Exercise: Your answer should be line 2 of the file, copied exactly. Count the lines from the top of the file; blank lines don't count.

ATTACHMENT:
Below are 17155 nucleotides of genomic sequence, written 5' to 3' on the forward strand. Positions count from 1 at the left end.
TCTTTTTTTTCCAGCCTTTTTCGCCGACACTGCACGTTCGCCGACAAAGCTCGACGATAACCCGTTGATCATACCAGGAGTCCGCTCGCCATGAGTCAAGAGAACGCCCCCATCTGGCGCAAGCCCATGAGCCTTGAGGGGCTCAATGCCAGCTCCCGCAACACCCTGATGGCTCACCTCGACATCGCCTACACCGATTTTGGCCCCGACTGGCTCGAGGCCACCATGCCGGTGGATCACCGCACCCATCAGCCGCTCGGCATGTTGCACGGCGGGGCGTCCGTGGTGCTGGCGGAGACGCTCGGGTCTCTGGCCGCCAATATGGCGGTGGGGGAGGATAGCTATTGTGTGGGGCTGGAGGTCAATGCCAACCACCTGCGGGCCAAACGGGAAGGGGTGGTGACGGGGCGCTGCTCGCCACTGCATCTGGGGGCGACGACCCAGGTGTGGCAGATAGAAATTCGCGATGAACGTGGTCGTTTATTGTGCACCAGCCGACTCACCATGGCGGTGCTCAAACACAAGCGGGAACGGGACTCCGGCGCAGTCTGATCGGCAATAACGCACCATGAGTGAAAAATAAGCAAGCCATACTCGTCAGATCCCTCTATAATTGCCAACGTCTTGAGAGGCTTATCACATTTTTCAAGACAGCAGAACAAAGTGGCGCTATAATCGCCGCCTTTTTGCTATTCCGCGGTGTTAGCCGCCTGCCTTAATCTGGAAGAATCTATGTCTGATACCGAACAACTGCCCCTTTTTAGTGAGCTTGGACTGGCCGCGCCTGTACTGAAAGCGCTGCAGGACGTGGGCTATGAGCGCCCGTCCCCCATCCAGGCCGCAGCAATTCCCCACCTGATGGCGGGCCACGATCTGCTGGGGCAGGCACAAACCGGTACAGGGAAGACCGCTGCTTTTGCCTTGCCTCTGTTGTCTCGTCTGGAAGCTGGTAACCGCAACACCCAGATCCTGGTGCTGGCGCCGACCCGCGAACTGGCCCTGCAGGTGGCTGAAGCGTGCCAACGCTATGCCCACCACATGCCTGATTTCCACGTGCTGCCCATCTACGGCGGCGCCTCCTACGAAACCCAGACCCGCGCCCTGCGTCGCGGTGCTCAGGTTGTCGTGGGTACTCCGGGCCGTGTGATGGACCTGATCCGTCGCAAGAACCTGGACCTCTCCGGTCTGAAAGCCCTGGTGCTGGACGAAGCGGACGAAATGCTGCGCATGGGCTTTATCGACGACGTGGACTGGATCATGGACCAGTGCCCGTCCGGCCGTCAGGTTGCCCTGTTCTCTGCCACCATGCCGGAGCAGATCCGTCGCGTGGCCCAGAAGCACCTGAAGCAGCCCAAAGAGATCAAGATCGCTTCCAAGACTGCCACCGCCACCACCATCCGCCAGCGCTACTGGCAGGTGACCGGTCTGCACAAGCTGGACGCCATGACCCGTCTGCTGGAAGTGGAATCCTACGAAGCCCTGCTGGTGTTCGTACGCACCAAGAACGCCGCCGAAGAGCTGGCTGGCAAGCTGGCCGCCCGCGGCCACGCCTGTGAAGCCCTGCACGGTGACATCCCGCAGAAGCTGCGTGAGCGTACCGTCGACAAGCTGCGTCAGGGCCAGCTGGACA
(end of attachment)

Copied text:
TCTTTTTTTTCCAGCCTTTTTCGCCGACACTGCACGTTCGCCGACAAAGCTCGACGATAACCCGTTGATCATACCAGGAGTCCGCTCGCCATGAGTCAAGAGAACGCCCCCATCTGGCGCAAGCCCATGAGCCTTGAGGGGCTCAATGCCAGCTCCCGCAACACCCTGATGGCTCACCTCGACATCGCCTACACCGATTTTGGCCCCGACTGGCTCGAGGCCACCATGCCGGTGGATCACCGCACCCATCAGCCGCTCGGCATGTTGCACGGCGGGGCGTCCGTGGTGCTGGCGGAGACGCTCGGGTCTCTGGCCGCCAATATGGCGGTGGGGGAGGATAGCTATTGTGTGGGGCTGGAGGTCAATGCCAACCACCTGCGGGCCAAACGGGAAGGGGTGGTGACGGGGCGCTGCTCGCCACTGCATCTGGGGGCGACGACCCAGGTGTGGCAGATAGAAATTCGCGATGAACGTGGTCGTTTATTGTGCACCAGCCGACTCACCATGGCGGTGCTCAAACACAAGCGGGAACGGGACTCCGGCGCAGTCTGATCGGCAATAACGCACCATGAGTGAAAAATAAGCAAGCCATACTCGTCAGATCCCTCTATAATTGCCAACGTCTTGAGAGGCTTATCACATTTTTCAAGACAGCAGAACAAAGTGGCGCTATAATCGCCGCCTTTTTGCTATTCCGCGGTGTTAGCCGCCTGCCTTAATCTGGAAGAATCTATGTCTGATACCGAACAACTGCCCCTTTTTAGTGAGCTTGGACTGGCCGCGCCTGTACTGAAAGCGCTGCAGGACGTGGGCTATGAGCGCCCGTCCCCCATCCAGGCCGCAGCAATTCCCCACCTGATGGCGGGCCACGATCTGCTGGGGCAGGCACAAACCGGTACAGGGAAGACCGCTGCTTTTGCCTTGCCTCTGTTGTCTCGTCTGGAAGCTGGTAACCGCAACACCCAGATCCTGGTGCTGGCGCCGACCCGCGAACTGGCCCTGCAGGTGGCTGAAGCGTGCCAACGCTATGCCCACCACATGCCTGATTTCCACGTGCTGCCCATCTACGGCGGCGCCTCCTACGAAACCCAGACCCGCGCCCTGCGTCGCGGTGCTCAGGTTGTCGTGGGTACTCCGGGCCGTGTGATGGACCTGATCCGTCGCAAGAACCTGGACCTCTCCGGTCTGAAAGCCCTGGTGCTGGACGAAGCGGACGAAATGCTGCGCATGGGCTTTATCGACGACGTGGACTGGATCATGGACCAGTGCCCGTCCGGCCGTCAGGTTGCCCTGTTCTCTGCCACCATGCCGGAGCAGATCCGTCGCGTGGCCCAGAAGCACCTGAAGCAGCCCAAAGAGATCAAGATCGCTTCCAAGACTGCCACCGCCACCACCATCCGCCAGCGCTACTGGCAGGTGACCGGTCTGCACAAGCTGGACGCCATGACCCGTCTGCTGGAAGTGGAATCCTACGAAGCCCTGCTGGTGTTCGTACGCACCAAGAACGCCGCCGAAGAGCTGGCTGGCAAGCTGGCCGCCCGCGGCCACGCCTGTGAAGCCCTGCACGGTGACATCCCGCAGAAGCTGCGTGAGCGTACCGTCGACAAGCTGCGTCAGGGCCAGCTGGACA